LEARNING TO READ MUSIC

for community choir singers

on ZOOM Sundays 4 pm GMT

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Cost - free to House Choir UK
Everyone else - first session free
After that - send me a coffee
from time to time : )

NOTES FROM SESSION ONE

14th Feb 21


Two ways to learn music written by another

Rote (repetition)
(from middle english meaning custom habit, perhaps rooted in Latin - rota - wheel).

Either Face to face (thousands of years) - singing the part to you
Or Recording (last hundred years)

Really suits short pieces of music that can be easily put to memory and also music that encourages extemporization (improvisation/adlibs)

Notation (written music)
from around the 13th century I think
Suits longer works where, for community singers, the music usually acts as a trigger to memory.


If anyone ever tells you that one of these methods is better than the other then you might suggest that both have their place in music making. Learning parts by rote can be a very skilled technique particularly when you are being asked to decipher a harmony part being sung behind the lead vocal of popular tune perhaps. Not an easy thing to do for anyone.

NOTATION COMMUNICATES THREE THINGS

The note.
The length of the note.
The volume of the note.

Other things too including the rhythm meter and pace of the music, but for another time.

THE NOTE YOU SING

Is indicated by the position of the dots on the page. Here are eight dots and they indicate singing eight notes, one after another ascending



 

 

 

Who is to know what the starting note is ? To help this we add what are called 'ledger lines'

 

The note on the bottom line is the note of 'E' two notes above a note called 'middle C' which is the note at the bottom with the small 'pretend ledger line' going through it.

Here you go :

 



The note of middle C (at the bottom in the picture above, with the pretend ledger line going through it) is a really important note in music and singing. It can normally be sung by most singers, male and female, and it sits right in the middle of a piano or organ keyboard, or there abouts anyway.

More about middle C another time.

Yes, the notes you sing are called A B C D E F and G. They then repeat as you get higher and lower.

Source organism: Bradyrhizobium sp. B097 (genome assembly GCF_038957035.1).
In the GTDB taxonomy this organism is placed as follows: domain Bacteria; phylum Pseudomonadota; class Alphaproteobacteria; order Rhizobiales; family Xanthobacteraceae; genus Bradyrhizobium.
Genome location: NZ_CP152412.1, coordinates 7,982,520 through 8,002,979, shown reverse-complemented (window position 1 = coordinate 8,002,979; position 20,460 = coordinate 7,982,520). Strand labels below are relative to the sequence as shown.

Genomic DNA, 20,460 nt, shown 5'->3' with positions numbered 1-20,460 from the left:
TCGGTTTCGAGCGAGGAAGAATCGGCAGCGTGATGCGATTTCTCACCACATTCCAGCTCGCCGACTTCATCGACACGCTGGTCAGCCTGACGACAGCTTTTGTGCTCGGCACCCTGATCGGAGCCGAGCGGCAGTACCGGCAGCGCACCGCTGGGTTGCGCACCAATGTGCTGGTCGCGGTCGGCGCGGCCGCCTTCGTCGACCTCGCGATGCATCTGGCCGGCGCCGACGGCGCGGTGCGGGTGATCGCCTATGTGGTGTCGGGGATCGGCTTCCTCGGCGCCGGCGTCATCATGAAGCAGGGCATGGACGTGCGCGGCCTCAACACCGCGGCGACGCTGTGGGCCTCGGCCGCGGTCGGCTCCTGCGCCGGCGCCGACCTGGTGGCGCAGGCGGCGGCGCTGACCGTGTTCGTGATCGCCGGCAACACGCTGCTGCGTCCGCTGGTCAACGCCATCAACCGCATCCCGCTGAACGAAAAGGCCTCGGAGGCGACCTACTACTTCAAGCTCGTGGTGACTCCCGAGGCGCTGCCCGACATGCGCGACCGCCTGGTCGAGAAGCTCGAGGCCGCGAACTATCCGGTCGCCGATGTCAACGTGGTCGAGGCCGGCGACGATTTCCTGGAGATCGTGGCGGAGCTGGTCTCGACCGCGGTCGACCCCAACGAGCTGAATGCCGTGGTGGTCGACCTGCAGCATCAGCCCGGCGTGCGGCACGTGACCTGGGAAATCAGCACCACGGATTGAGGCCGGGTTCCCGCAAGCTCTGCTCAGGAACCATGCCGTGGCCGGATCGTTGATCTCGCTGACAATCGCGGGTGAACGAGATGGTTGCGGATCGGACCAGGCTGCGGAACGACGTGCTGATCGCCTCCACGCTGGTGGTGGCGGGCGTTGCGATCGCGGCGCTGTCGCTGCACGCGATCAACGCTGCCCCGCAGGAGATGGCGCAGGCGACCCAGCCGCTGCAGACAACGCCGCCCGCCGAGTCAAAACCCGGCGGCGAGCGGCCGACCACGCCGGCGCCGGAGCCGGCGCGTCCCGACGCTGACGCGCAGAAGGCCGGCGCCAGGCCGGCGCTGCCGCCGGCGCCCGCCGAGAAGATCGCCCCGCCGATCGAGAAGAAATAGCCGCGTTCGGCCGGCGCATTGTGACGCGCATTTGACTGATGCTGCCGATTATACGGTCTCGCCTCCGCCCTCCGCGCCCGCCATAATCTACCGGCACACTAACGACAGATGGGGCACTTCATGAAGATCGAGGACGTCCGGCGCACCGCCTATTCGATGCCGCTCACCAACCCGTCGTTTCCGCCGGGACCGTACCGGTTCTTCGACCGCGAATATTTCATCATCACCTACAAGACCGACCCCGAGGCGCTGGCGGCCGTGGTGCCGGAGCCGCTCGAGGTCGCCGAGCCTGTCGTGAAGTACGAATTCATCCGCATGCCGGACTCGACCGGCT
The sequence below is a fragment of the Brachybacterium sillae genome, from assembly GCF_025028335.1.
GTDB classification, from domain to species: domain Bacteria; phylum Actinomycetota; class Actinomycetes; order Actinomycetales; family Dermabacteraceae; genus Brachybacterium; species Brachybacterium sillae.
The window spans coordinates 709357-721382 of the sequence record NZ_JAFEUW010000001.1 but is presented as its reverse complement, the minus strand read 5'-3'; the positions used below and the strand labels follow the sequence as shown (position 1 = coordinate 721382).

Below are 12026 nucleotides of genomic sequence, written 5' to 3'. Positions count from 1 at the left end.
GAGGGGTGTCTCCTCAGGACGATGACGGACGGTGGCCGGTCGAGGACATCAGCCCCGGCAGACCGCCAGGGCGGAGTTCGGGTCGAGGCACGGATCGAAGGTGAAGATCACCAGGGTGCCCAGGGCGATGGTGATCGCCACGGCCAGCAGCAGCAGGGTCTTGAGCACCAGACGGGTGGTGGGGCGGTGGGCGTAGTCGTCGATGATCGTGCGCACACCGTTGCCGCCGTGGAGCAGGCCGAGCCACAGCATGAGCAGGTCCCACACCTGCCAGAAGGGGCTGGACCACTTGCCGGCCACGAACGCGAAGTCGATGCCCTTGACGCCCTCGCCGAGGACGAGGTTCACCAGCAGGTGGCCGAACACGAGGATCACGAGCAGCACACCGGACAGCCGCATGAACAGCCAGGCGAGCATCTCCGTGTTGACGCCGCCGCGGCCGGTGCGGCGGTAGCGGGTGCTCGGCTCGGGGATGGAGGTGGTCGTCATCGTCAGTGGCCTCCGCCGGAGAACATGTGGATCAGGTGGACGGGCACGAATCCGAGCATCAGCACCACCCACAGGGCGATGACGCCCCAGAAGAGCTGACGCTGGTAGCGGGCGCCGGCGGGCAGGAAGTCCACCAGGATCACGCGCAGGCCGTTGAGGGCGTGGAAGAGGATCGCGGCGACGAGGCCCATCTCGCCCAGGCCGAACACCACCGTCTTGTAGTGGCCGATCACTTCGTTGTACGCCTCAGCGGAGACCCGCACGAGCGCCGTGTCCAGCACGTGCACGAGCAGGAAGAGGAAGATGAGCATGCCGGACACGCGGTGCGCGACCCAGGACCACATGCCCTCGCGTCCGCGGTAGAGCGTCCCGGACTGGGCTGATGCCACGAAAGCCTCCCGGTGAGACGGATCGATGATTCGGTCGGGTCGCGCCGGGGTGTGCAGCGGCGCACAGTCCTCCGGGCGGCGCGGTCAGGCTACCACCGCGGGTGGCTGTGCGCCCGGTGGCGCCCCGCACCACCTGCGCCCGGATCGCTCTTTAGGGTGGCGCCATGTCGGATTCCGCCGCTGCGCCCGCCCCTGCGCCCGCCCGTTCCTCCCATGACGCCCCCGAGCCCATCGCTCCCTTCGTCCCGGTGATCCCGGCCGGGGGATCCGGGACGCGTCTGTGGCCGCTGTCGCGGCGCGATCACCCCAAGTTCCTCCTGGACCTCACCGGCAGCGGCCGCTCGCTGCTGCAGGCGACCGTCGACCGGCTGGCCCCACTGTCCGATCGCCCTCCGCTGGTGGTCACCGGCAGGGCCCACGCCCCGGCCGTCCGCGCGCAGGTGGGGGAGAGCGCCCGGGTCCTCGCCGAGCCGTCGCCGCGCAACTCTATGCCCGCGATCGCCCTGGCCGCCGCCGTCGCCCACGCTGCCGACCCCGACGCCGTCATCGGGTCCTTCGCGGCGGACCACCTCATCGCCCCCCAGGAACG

So after G you go back to A.

Why we go from A to G and then start again is really interesting, rooted in the physics of sound and for another time.


TIME - WHEN DO I SING THESE NOTES ?

Notation tells you when to sing by providing 'bars' of music. One bar of music is five ledger lines with a vertical line at each end



Bars of music can contain different numbers of 'beats'. The bar of music below can contain four beats as indicated by the 'time signature' on the left. You are interested in the top number, not the bottom one. We will come to the meaning of that bottom number another time.



Here are two bars of music that can contain three beats each

 

There are many different 'time signatures' and we will talk about them another time.

Here's one 'bar' of music with four notes in it. This is a piece of music and you are reading it !!!

Can you name the notes ?

 

 




HOW LONG SHOULD I HOLD THE NOTE

this is indicated by the colour of the note and the design of it's stem. A note that should be sung for one beat has a simple line as a stem and is coloured black. A note that should be held for longer has a white dot and again a simple straignt line for a stem.



a note held for one beat is called a crotchet

a note held for two beats is called a minim.

There are lots of different note 'lengths' - more on that another time.

the reasons for these names is fascinating but not for now.

That's it !!!

More next time . . . .

F.A.B. !!!!

THUNDERBIRDS ARE GO !!





 

 

 

 

 

 

 

 

 

 

 

 

 

 

 

 

MUSICHEALTH.CO.UK

Community Music

Song Therapy

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NIGEL NEILL

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